Oct 2015



Sometimes it seems to me that it is very difficult to sell the idea of healthy food to some people. Somehow healthy food has a reputation of being bland and boring. Can food be pleasurable, tasty and healthy at the same time?

Christ Wark (chrisbeatcancer.com), in one of his podcasts, said that when he was going through his most intense healing period he began to see food as fuel rather than pleasure. He was focused on flooding his body with nutrition, eating for the sole purpose of healing his body. And he ultimately succeeded. Yes, eating the same salad or glass after glass of vegetable juice day in day out may become repetitive and boring but also in a way comforting.

When you switch from processed, over-salted, over-enhanced foods to healthy as nature intended nutrition you will, over time (this may take just a few weeks), learn to appreciate the true flavour of food. I like to tell my clients to imagine what the healthy food is doing in their body. Or in fact any food. We all know that eating a donut won’t bring any benefit to your health, there is no nutrition in a donut (unless you count artificial vitamins and minerals added to the flour). Eating a plateful of vegetables, on the other side, will flood your body with minerals, vitamins, enzymes and phytonutrients. If you can imprint this into your mind your choices may just become easier.


Let’s practise with my beetroot salad:
rich in folate and manganese, supports liver detoxification, anti-inflammatory
rich in vitamins and minerals, diuretic (supports kidney detoxification), anti-oxidant, anti-inflammatory
vasodilator (beneficial for cardiovascular health), anti-inflammatory, anti-bacterial and antiviral, anti-cancer, source of selenium
rich in vitamin E, omega 3 fats, anti-inflammatory and anti-oxidant, rich in magnesium, cooper, manganese, biotin and molybdenum, lower LDL cholesterol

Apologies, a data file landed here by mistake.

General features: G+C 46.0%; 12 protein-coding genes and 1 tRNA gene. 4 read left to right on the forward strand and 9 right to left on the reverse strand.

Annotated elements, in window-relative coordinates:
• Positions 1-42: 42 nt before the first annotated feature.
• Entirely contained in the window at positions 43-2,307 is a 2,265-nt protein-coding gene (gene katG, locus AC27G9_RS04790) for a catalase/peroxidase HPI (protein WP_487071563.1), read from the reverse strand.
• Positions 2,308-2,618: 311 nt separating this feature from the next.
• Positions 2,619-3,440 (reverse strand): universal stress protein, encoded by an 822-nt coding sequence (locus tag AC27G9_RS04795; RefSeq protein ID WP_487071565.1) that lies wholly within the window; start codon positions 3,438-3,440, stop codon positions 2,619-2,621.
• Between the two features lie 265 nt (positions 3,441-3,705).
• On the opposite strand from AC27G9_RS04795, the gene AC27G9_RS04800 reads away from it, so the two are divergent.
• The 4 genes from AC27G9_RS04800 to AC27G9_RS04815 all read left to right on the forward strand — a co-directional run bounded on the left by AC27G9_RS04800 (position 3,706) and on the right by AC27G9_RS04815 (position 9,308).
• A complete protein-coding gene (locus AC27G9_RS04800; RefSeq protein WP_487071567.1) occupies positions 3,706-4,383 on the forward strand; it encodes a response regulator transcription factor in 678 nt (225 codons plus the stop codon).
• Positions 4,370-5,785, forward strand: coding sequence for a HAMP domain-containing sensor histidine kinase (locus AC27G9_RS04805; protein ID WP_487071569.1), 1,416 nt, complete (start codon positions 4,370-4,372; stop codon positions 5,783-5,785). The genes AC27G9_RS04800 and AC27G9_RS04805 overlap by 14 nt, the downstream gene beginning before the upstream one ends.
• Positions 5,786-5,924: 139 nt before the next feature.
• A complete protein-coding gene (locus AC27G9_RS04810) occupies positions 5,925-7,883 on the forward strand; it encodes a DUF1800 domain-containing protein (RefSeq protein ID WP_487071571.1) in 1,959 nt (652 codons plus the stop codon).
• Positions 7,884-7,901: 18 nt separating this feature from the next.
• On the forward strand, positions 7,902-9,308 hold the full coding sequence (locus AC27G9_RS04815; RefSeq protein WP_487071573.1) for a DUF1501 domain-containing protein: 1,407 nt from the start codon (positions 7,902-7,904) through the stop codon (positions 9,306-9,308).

Olive oil:
anti-inflammatory, anti-oxidant, protection from cancers of the digestive tract, can slow down growth of harmful bacteria (i.e. Helicobacter)
Radish sprouts:
anti-cancer, rich in minerals, vitamins and enzymes, aid liver detoxification, source of phytoestrogens
Cider vinegar:
helps regulate blood sugar balance, lowers cholesterol and triglycerides, helps break up mucus, aids digestion

If you are a beetroot lover like me you will adore this recipe. And as you see it will love you back. I already made it twice this week…


Serves 2-4 (4 as a side salad)

10 baby beetroot or 5 medium size (any colour)
1 large clove garlic
handful of parsley (about 2-3 tbs chopped)
4 tbs cider vinegar (I use non pasteurised)
3 Tbs cold press extra virgin olive oil
few walnut pieces (about 1 tbs)
handful of radish (or broccoli sprouts)

  • Clean the beetroot, cut of the stalks but be careful not to expose the flesh as this will cause the beetroot to bleed out into the cooking water. I leave the roots intact.
  • Boil in water for about 30min (this will depend on size) till beetroot is tender.
  • Drain the beetroot, let cool. When cool enough to handle slip the skins off. Cut into bite size wedges.
  • Arrange the beetroot wedges in a single layer in a shallow bowl.
  • Next make the dressing: crush or finely chop the garlic clove and chop the parsley. In a small bowl whisk together the olive oil and vinegar with a pinch salt. Stir in the garlic and parsley.
  • Pour the dressing over, scatter with walnuts and place a mound of sprouts in the middle.





Today I went to my favourite local Polish shop. Lech, the owner is so friendly, my kids love him (and it’s not just for the free lollipops he gives them). Of course I was the only non Polish person there. I did get few puzzling looks for speaking English as the entire clientele seems to be from Poland :) I tend to shout Thank You in Polish very loud when I am there.